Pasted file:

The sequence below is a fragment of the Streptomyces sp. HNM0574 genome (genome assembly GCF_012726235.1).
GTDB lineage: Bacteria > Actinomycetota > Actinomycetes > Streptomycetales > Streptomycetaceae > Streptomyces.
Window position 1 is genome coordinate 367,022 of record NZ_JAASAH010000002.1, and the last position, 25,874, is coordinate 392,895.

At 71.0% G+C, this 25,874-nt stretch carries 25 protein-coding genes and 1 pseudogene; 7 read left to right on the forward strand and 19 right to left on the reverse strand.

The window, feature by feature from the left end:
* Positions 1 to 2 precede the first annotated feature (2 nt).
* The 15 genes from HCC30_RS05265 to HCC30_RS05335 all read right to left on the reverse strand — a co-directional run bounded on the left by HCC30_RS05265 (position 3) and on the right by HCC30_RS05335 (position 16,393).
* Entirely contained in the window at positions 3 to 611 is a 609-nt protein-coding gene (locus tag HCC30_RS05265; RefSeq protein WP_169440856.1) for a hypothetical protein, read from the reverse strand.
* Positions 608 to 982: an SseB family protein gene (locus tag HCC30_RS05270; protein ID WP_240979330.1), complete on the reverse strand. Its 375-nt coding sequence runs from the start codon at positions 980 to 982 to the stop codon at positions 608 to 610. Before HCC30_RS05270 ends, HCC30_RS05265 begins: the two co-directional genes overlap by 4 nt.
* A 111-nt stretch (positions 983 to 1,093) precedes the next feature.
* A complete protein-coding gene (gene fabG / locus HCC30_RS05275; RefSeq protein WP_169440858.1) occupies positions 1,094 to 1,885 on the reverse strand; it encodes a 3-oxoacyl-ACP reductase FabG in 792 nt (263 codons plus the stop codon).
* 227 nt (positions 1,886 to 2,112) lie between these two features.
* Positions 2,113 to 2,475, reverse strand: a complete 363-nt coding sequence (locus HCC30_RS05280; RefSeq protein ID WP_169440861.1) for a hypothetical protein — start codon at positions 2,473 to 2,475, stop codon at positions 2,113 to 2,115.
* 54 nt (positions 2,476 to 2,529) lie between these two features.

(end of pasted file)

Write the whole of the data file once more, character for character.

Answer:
The sequence below is a fragment of the Streptomyces sp. HNM0574 genome (genome assembly GCF_012726235.1).
GTDB lineage: Bacteria > Actinomycetota > Actinomycetes > Streptomycetales > Streptomycetaceae > Streptomyces.
Window position 1 is genome coordinate 367,022 of record NZ_JAASAH010000002.1, and the last position, 25,874, is coordinate 392,895.

At 71.0% G+C, this 25,874-nt stretch carries 25 protein-coding genes and 1 pseudogene; 7 read left to right on the forward strand and 19 right to left on the reverse strand.

The window, feature by feature from the left end:
* Positions 1 to 2 precede the first annotated feature (2 nt).
* The 15 genes from HCC30_RS05265 to HCC30_RS05335 all read right to left on the reverse strand — a co-directional run bounded on the left by HCC30_RS05265 (position 3) and on the right by HCC30_RS05335 (position 16,393).
* Entirely contained in the window at positions 3 to 611 is a 609-nt protein-coding gene (locus tag HCC30_RS05265; RefSeq protein WP_169440856.1) for a hypothetical protein, read from the reverse strand.
* Positions 608 to 982: an SseB family protein gene (locus tag HCC30_RS05270; protein ID WP_240979330.1), complete on the reverse strand. Its 375-nt coding sequence runs from the start codon at positions 980 to 982 to the stop codon at positions 608 to 610. Before HCC30_RS05270 ends, HCC30_RS05265 begins: the two co-directional genes overlap by 4 nt.
* A 111-nt stretch (positions 983 to 1,093) precedes the next feature.
* A complete protein-coding gene (gene fabG / locus HCC30_RS05275; RefSeq protein WP_169440858.1) occupies positions 1,094 to 1,885 on the reverse strand; it encodes a 3-oxoacyl-ACP reductase FabG in 792 nt (263 codons plus the stop codon).
* 227 nt (positions 1,886 to 2,112) lie between these two features.
* Positions 2,113 to 2,475, reverse strand: a complete 363-nt coding sequence (locus HCC30_RS05280; RefSeq protein ID WP_169440861.1) for a hypothetical protein — start codon at positions 2,473 to 2,475, stop codon at positions 2,113 to 2,115.
* 54 nt (positions 2,476 to 2,529) lie between these two features.